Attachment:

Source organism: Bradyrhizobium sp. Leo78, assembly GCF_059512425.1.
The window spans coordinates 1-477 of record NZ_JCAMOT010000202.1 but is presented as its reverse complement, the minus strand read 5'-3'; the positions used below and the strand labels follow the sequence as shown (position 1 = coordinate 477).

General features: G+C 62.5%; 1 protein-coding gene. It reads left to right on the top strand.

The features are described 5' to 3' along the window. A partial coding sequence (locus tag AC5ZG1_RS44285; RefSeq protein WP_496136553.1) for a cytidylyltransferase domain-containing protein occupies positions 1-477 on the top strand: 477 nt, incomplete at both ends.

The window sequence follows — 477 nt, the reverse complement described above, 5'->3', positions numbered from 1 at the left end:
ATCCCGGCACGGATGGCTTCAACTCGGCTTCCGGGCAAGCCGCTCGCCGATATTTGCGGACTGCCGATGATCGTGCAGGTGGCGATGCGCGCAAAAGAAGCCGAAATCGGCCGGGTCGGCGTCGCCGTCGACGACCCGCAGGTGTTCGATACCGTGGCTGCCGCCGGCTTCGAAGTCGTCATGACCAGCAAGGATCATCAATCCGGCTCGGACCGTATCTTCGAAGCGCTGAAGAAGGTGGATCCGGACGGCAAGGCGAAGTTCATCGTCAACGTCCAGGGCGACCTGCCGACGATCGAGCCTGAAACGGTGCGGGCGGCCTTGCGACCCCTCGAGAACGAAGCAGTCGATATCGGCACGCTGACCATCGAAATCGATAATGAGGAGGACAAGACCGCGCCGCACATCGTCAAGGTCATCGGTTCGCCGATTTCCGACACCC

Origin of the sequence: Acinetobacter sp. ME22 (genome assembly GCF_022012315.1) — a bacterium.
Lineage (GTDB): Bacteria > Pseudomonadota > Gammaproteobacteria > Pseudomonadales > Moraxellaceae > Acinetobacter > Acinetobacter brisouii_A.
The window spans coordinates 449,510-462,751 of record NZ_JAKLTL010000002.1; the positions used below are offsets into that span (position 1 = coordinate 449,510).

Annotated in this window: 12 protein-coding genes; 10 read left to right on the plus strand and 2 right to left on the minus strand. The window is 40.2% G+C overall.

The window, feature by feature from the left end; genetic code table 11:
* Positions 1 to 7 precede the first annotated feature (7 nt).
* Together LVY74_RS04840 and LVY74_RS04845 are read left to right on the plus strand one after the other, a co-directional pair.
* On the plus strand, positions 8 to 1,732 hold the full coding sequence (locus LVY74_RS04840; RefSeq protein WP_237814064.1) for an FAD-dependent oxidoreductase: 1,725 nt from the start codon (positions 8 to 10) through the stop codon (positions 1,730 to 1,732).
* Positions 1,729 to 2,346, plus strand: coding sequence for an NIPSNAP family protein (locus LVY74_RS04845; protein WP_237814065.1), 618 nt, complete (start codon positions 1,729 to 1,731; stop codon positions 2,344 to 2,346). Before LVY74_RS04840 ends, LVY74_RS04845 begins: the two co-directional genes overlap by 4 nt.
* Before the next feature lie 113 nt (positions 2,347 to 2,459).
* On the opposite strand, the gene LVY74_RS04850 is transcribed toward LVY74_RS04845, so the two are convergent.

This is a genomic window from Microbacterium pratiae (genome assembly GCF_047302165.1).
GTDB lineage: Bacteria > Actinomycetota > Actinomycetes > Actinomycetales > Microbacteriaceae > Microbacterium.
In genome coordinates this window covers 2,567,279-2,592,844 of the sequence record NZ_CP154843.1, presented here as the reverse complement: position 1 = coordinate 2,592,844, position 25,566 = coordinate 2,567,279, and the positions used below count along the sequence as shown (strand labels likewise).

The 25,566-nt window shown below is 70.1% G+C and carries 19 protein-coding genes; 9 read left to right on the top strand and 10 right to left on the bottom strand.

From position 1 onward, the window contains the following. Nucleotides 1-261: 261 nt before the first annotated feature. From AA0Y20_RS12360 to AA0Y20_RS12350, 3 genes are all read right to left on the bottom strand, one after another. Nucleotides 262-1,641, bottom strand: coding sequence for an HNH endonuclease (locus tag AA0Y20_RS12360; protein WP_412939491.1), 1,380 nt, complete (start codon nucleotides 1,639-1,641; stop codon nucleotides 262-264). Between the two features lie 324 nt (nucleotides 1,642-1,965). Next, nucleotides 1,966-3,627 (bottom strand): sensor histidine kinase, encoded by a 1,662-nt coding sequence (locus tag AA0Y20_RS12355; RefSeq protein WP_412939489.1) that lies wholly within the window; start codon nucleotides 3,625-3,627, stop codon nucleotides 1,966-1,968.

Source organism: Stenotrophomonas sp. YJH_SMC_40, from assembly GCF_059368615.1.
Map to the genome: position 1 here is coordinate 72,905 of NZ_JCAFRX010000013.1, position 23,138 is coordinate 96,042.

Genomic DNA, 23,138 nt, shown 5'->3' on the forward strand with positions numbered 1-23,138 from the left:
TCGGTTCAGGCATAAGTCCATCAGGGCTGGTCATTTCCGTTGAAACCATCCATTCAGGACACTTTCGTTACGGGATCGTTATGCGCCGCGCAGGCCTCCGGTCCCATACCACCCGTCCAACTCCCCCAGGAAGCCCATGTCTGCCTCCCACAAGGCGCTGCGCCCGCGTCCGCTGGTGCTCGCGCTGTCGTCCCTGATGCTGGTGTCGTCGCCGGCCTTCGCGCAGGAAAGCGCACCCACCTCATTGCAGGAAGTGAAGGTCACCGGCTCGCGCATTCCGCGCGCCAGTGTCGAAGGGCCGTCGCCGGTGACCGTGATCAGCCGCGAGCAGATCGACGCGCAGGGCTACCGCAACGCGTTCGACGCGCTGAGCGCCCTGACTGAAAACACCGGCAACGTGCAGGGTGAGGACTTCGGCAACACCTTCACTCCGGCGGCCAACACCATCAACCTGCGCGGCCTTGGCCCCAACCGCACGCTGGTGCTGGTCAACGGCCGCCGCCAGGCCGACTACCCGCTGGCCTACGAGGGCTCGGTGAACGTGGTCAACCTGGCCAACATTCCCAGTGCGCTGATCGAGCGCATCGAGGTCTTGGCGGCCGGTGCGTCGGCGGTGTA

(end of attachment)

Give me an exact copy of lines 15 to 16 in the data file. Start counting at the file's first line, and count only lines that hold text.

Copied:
* Positions 1,729 to 2,346, plus strand: coding sequence for an NIPSNAP family protein (locus LVY74_RS04845; protein WP_237814065.1), 618 nt, complete (start codon positions 1,729 to 1,731; stop codon positions 2,344 to 2,346). Before LVY74_RS04840 ends, LVY74_RS04845 begins: the two co-directional genes overlap by 4 nt.
* Before the next feature lie 113 nt (positions 2,347 to 2,459).